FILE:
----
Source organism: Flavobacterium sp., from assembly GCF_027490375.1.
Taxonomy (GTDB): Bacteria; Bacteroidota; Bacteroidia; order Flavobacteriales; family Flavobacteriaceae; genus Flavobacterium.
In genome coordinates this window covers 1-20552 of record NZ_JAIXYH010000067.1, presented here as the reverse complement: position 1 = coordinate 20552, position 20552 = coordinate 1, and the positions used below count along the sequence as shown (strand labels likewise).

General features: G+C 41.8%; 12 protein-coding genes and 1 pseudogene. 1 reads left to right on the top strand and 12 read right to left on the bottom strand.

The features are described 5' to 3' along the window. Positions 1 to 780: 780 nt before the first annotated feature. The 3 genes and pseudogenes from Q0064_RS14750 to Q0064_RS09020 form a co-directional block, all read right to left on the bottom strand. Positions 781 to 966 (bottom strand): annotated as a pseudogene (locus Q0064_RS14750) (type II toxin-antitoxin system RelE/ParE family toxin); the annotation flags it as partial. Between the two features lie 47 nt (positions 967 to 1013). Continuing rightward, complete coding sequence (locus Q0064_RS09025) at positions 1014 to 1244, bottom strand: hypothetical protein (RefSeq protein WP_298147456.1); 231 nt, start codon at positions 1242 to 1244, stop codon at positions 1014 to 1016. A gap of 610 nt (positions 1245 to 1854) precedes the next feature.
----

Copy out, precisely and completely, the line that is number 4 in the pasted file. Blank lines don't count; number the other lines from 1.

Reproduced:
General features: G+C 41.8%; 12 protein-coding genes and 1 pseudogene. 1 reads left to right on the top strand and 12 read right to left on the bottom strand.